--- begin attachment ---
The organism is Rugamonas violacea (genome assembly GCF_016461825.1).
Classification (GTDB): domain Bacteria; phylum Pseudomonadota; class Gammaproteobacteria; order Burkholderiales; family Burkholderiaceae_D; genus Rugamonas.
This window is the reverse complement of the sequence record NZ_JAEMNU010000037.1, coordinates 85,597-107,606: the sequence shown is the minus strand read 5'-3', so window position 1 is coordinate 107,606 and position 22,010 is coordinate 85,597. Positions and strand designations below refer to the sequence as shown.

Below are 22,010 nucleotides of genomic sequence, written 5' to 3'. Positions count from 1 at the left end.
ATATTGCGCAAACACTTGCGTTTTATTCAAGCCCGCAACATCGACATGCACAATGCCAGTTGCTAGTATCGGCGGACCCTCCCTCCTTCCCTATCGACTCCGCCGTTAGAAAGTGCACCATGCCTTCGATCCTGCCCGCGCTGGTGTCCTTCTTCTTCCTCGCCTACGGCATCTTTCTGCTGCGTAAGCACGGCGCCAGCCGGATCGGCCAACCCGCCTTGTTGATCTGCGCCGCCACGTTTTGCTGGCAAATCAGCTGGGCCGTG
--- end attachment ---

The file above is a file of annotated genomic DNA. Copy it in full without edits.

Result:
The organism is Rugamonas violacea (genome assembly GCF_016461825.1).
Classification (GTDB): domain Bacteria; phylum Pseudomonadota; class Gammaproteobacteria; order Burkholderiales; family Burkholderiaceae_D; genus Rugamonas.
This window is the reverse complement of the sequence record NZ_JAEMNU010000037.1, coordinates 85,597-107,606: the sequence shown is the minus strand read 5'-3', so window position 1 is coordinate 107,606 and position 22,010 is coordinate 85,597. Positions and strand designations below refer to the sequence as shown.

Below are 22,010 nucleotides of genomic sequence, written 5' to 3'. Positions count from 1 at the left end.
ATATTGCGCAAACACTTGCGTTTTATTCAAGCCCGCAACATCGACATGCACAATGCCAGTTGCTAGTATCGGCGGACCCTCCCTCCTTCCCTATCGACTCCGCCGTTAGAAAGTGCACCATGCCTTCGATCCTGCCCGCGCTGGTGTCCTTCTTCTTCCTCGCCTACGGCATCTTTCTGCTGCGTAAGCACGGCGCCAGCCGGATCGGCCAACCCGCCTTGTTGATCTGCGCCGCCACGTTTTGCTGGCAAATCAGCTGGGCCGTG